It also seemed very disappointing to me that Sims should have chosen to use a short extract from A Study in Scarlet as his only Holmes selection. As a master of the short story form and major influence on detective fiction, I felt Conan Doyle should have had a complete entry to himself, and there are plenty of stories to choose from. We do get a complete Holmes pastiche in Bret Harte’s The Stolen Cigar-Case, which is quite fun, and a good Ernest Bramah story, whose Max Carrados clearly derives from Holmes. But no actual Holmes story!
There is also an extract from Twain’s Pudd’nhead Wilson, which kindly gives away the ending of the book, thus spoiling it completely for anyone who hasn’t read it. And an utterly tedious extract from one of Dumas’ Musketeer books, for which my note says simply ‘short, but not short enough’.
However, there are several good stories in the collection too, many of which I hadn’t read before. The Murders in the Rue Morgue puts in its obligatory appearance (and yet no Holmes story! You can tell I’m bitter…). There’s an interesting story from William Wilkie Collins, The Diary of Anne Rodway, where the detection element might be a bit flimsy and dependent on coincidence, but it’s well written, with a strong sense of justice and a sympathetic view of the poorer members of society. GK Chesterton’s The Hammer of God, which I recently included as a Tuesday ‘Tec! review, also came from this collection.
The title story, The Dead Witness by WW (the pen-name of Mary Fortune), is apparently the first known detective story written by a woman. The plot is a little weak, but she builds up a good atmosphere and there’s a lovely bit of horror at the end which works very well. I particularly enjoyed Robert Barr’s The Absent-Minded Coterie, which has a nicely original bit of plotting, is well written and has a good deal of humour. Sims suggests Barr’s detective, Mr Eugene Valmont, was the inspiration for Agatha Christie’s Poirot. Hmm… on the basis of this story, I remain unconvinced.
So a bit of a mixed bag for me, really. I admire the intention more than the result overall, though the stronger stories towards the end lifted my opinion of it. One that I’m sure will appeal to anyone with an existing interest in Victorian detective fiction, but wouldn’t necessarily be the first anthology I’d recommend to newcomers wanting to sample some of the best the period has to offer.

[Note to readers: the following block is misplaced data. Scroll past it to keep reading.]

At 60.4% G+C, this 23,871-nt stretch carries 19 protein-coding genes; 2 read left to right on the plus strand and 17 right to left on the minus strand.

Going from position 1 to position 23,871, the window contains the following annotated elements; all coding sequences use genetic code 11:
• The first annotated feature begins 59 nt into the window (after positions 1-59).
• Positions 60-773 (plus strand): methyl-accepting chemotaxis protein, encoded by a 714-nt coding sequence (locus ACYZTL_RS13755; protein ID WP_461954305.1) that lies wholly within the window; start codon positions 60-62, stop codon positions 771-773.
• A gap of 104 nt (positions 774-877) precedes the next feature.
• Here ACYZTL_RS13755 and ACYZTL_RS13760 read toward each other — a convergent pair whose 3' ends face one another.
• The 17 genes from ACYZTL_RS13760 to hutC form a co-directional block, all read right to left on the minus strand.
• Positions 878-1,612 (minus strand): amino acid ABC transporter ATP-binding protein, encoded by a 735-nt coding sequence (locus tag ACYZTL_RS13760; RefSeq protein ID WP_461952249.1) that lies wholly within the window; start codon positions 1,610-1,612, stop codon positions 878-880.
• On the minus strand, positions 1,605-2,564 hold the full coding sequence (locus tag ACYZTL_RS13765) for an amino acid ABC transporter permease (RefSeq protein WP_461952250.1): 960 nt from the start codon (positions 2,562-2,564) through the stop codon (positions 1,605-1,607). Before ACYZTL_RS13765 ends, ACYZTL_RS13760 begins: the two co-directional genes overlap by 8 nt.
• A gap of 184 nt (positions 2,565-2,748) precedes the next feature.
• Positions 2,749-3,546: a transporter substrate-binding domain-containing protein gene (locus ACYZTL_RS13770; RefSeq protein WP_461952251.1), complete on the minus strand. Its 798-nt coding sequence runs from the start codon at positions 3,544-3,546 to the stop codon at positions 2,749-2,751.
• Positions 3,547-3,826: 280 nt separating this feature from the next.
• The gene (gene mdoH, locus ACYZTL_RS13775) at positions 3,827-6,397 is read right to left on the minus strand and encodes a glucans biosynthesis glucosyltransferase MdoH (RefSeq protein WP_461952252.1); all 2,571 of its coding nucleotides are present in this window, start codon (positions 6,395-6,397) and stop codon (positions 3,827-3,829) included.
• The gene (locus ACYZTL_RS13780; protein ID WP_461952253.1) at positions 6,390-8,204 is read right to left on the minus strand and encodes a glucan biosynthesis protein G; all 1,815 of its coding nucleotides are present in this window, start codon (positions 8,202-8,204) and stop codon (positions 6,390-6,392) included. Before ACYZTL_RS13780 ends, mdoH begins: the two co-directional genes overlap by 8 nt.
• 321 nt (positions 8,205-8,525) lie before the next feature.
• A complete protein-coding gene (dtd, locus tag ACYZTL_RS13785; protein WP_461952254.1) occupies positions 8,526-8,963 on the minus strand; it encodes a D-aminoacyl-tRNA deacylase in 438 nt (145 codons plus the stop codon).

The only thing of Hammett’s that I’ve read is The Maltese Falcon, which I thoroughly enjoyed. But as well as Sam Spade, Hammett is famous for another detective – a nameless one, known only as the Continental Op (because he’s an operative of the Continental Detective Agency). This story is his first appearance, in 1923, so it seems like a good choice for this week’s…
by Dashiell Hammett
Jim Tarr picked up the cigar I rolled across his desk, looked at the band, bit off an end, and reached for a match.
“Three for a buck,” he said. “You must want me to break a couple of laws for you this time.”
An insurance company has hired the Continental Op to investigate a house fire, in which the owner, a man named Thornburgh, died. They suspect arson, and Sheriff Tar quickly confirms this – the house was soaked in gasoline before it went up. But so far the police have found no clues as to who might have set the fire. He agrees to have the officer who’s investigating the crime bring the C.O. up to speed…
Tarr leaned back in his chair and bellowed: “Hey, Mac!” The pearl push buttons on his desk are ornaments so far as he is concerned. Deputy sheriffs McHale, McClump, and Macklin came to the door together – MacNab apparently wasn’t within hearing. “What’s the idea?” the sheriff demanded of McClump. “Are you carrying a bodyguard around with you?” The two other deputies, thus informed as to whom “Mac” referred this time, went back to their cribbage game.
Sheriff Tarr then agrees that McClump should work with the C.O.
On the night of the fire, Thornburgh’s servants Mr and Mrs Coons woke in the night to find themselves suffocating in smoke. Mr Coons managed to drag himself and his wife out, but by then the blaze was so strong he couldn’t fight his way back in to help Thornburgh. A passing motorist, Henderson, stopped at the scene and together they watched helplessly as Thornburgh tried to escape from his upper floor window… alas, in vain!
Thornburgh had only recently arrived in town and kept himself to himself. The Coons had only been employed by him on his arrival and so didn’t know him terribly well either, but they said he would shut himself away for hours in his room, and they believed he was working on some invention. The only visitor he had was his niece, Mrs Evelyn Trowbridge, who was also the beneficiary of his will and various insurance policies he had recently taken out. But Mrs Trowbridge had a cast-iron alibi for the night in question.
Where the house had been was now a mound of blackened ruins. We poked around in the ashes for a few minutes – not that we expected to find anything, but because it’s the nature of man to poke around in ruins.
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Although this is one of Hammett’s earliest stories, it already shows some of what made him such a successful and influential writer later in his career. The plot is nicely set up and rattles along at a good pace, although the detection element is pretty weak and crucial facts are withheld from the reader only to be presented after the C.O. has caught his culprit. But the writing is excellent, with a lot of wit, and the characterisation is strong throughout. We learn almost nothing about the C.O. himself in this one, except that he’s the kind of smart-talking, hardboiled character that Hammett and those influenced by him would develop over the next few decades. But through his narration, we get great snapshots of the other characters, often summed up in a few short lines that tell more than many authors can do in pages…